The best data we have found on this topic is from Advanced Web Ranking. According to their data, legal searchers will click on the first result 27.7% of the time. Position No. 5 receives a click only 4.18% of the time. Position No. 10 receives a click only 0.97% of the time.
If that is not bad enough, these numbers may be inflated. The reason is because many people will click on the first result and call that firm. When the inquiry is poor, the firm turns down the case. That person then clicks on the second result and calls that firm. Some individuals will go right down the list. Thus, the quality of clicks in the tenth position is lower than the quality in the first position.
If your page over-performs the base click-through rate, Google may increase your ranking.
As the previous section mentioned, it is expected that the page ranking in the tenth position will receive a CTR of 0.97%. If your page is able to attain a 2% click-through while in that position, Google may reward your page with a higher ranking.
Google is constantly A/B testing the SERP. This may benefit or hurt your site.
The most efficient way to improve any system is to A/B test. It should come as no surprise that the SERP is A/B tested. This may be something simple, like changing a color or font of text. It maybe something more impactful to your firm, like testing your website in position five instead of six. Alternatively, Google may decide to show four listings in the maps as opposed to the normal three. There is not much that we can do about this split testing, but it is important to know that it exists.
SEO is a medium to high-risk tactic.
It is incredibly important for law firms to understand the risks involved in pursuing SEO. Listed below are the most critical risks that all lawyers need to comprehend if they are spending money on SEO.
- Competition Is Fierce – Sometimes, what it takes to compete is more than what the market will provide.
- Budget Is On A Bell Curve – You can’t spend a little and get a little. If you can’t spend enough to be dominant, find another marketing strategy more suitable for your budget.
- SEO Is Complex – Just look at the web page you are currently reading as proof. There are hundreds of factors to consider with SEO. Those factors are changing every day, especially since Google introduced Rank Brain which makes real-time adjustments to the algorithm.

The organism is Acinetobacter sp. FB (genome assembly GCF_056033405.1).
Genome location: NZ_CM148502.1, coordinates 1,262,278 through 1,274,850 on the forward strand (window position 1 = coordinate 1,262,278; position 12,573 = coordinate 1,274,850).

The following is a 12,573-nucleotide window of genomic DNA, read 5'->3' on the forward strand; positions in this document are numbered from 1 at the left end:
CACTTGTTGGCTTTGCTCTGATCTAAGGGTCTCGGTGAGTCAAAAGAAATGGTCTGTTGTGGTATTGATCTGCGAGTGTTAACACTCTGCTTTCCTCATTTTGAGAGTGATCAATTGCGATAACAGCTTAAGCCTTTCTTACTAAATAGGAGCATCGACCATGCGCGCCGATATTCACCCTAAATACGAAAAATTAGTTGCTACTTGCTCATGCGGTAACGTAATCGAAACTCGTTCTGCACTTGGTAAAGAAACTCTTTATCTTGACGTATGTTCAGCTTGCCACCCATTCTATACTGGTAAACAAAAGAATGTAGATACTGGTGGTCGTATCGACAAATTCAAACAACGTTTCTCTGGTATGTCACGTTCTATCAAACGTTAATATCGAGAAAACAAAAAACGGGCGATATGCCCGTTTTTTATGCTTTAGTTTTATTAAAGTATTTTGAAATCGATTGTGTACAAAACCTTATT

- Incompetence could be a sub-risk. There are a ton of agencies out there taking money from law firms and not doing any work on their behalf. Read your SEO agreement just like you would for a client.
- SEO Takes Time To Work – Don’t take it from me, take it directly from Google. The linked video says that, at a minimum, it takes six months for their algorithm to work. In more competitive markets, which most legal markets are, this can take years. Want to hear something scarier? The average age of a page which ranks on page one is three years, according to Ahrefs, a leading SEO software provider. SEO has a huge up-front commitment beyond just designing a website.
- Google Can Change – In fact, Google will change. Hopefully they won’t change just as your firm starts to rank well.
Here is a dirty little secret: SEO doesn’t work for every law firm.
There are a few situations in which we will not recommend SEO. It mostly comes down to search volume. If enough people are not searching for your services, then ranking organically may not produce a high enough return for it to be worth it. If your firm doesn’t get above a certain quality benchmark, your site just won’t rank. See our section on YMYL for a more complete explanation.
Geography is a major factor here. Some practice areas will do very well in major metro areas but horrible in rural areas because of the population.
Some practice areas are just searched for less. It is particularly difficult to get consistent returns for B2B practice areas. That is mainly because the more educated and connected a person is, the more likely they are to get a referral from someone they know.
If there is doubt about the viability of SEO, we recommend running a search PPC campaign. This will produce analytics for your target audience and geography, which will answer the question about search volume. Search PPC can be turned on and off and works instantly, so you can run a campaign for a month or two, rather than committing yourself to years of SEO.
Exactly how do search engines decide who to rank?
- Crawling – First, the search engine will crawl your website, along with every other website.